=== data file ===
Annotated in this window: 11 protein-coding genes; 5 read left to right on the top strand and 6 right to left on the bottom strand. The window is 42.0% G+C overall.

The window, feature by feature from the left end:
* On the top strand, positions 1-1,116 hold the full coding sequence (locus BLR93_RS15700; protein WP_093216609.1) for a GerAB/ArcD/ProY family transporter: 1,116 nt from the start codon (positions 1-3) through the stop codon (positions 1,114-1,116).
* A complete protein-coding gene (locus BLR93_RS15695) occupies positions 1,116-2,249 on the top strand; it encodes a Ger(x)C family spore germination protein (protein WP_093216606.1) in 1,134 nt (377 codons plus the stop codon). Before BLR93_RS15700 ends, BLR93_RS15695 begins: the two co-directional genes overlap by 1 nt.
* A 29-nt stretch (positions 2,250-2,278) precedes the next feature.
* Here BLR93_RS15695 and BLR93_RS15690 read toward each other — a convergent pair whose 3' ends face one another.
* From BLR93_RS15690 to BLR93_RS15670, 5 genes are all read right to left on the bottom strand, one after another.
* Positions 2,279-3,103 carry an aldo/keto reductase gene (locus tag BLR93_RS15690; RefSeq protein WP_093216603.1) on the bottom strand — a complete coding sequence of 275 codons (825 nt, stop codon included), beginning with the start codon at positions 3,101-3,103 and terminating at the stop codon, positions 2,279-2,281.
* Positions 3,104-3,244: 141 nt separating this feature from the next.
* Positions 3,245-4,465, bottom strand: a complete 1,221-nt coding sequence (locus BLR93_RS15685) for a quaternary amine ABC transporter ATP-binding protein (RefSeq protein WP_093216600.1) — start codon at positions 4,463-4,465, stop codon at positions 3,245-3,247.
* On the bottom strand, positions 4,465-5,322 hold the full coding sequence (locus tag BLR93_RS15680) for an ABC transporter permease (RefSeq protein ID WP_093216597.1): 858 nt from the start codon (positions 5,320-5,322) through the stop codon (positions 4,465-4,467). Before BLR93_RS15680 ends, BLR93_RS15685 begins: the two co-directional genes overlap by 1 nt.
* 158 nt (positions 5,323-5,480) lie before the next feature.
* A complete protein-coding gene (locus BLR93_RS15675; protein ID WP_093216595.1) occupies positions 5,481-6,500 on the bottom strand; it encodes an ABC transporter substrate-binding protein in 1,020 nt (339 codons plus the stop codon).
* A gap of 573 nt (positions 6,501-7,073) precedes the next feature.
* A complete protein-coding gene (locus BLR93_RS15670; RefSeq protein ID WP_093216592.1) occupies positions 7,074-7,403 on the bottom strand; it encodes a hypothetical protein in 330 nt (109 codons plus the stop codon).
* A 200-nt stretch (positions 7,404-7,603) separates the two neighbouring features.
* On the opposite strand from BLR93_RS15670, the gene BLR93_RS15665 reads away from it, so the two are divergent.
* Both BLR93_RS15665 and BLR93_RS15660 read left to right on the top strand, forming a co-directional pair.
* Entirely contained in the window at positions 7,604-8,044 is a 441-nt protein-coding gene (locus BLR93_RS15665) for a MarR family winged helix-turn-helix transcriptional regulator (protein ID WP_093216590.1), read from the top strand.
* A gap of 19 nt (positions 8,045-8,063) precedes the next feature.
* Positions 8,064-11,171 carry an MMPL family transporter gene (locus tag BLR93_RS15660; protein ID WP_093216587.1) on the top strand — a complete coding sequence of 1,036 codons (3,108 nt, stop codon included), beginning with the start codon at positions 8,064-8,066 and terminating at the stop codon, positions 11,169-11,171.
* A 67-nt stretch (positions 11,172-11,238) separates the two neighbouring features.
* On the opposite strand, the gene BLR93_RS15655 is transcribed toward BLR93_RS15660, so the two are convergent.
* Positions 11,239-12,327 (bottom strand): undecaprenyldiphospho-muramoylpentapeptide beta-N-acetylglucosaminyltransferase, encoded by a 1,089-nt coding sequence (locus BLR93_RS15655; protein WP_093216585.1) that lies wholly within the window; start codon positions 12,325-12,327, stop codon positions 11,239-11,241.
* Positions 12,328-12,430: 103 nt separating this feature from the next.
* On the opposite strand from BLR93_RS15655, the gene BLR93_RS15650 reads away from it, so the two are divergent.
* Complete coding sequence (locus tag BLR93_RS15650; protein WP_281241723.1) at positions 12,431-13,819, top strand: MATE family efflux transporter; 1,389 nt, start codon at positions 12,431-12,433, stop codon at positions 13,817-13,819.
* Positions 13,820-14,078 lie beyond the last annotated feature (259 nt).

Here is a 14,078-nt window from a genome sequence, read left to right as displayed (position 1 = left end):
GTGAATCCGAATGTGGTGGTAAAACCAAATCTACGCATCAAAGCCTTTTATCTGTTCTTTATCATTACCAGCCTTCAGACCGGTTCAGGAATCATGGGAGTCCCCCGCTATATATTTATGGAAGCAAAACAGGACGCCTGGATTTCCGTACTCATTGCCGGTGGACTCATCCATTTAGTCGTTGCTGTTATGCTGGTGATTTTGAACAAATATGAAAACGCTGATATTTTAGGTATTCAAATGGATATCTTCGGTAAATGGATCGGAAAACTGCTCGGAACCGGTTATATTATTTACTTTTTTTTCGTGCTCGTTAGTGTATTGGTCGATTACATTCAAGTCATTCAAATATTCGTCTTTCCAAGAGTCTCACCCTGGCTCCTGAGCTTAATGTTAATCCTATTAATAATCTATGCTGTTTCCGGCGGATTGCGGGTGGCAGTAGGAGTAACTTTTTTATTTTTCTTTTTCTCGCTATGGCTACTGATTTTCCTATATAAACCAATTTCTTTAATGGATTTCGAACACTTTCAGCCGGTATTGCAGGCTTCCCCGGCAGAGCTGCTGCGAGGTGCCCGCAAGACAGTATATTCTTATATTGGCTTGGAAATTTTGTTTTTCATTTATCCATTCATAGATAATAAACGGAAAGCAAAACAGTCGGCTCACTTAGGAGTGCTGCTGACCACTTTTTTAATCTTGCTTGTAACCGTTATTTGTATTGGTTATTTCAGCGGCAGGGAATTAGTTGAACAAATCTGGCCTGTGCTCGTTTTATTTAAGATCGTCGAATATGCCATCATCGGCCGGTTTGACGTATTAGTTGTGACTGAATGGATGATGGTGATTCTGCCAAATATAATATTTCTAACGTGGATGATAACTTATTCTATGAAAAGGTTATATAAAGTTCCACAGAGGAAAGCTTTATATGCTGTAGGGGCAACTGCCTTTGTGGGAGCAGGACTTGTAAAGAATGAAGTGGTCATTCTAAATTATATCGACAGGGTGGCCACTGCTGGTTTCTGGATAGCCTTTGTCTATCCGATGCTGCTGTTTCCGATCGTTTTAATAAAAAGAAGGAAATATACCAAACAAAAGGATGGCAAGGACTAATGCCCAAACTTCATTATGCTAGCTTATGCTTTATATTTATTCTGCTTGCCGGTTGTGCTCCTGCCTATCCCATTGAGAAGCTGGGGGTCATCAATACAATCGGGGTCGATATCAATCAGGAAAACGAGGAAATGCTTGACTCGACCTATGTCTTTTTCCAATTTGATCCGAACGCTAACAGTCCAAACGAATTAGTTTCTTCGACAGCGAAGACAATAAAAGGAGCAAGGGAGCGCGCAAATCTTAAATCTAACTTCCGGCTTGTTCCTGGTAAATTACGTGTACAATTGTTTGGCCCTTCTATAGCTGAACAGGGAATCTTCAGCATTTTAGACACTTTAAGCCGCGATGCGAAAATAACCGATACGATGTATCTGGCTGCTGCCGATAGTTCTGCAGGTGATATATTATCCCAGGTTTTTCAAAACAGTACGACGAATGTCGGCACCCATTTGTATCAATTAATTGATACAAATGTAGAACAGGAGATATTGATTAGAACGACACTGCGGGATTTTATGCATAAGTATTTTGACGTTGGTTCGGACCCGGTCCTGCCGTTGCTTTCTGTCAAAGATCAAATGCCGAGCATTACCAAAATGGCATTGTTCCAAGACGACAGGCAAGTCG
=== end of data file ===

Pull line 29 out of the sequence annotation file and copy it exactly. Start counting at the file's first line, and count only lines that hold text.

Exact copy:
Here is a 14,078-nt window from a genome sequence, read left to right as displayed (position 1 = left end):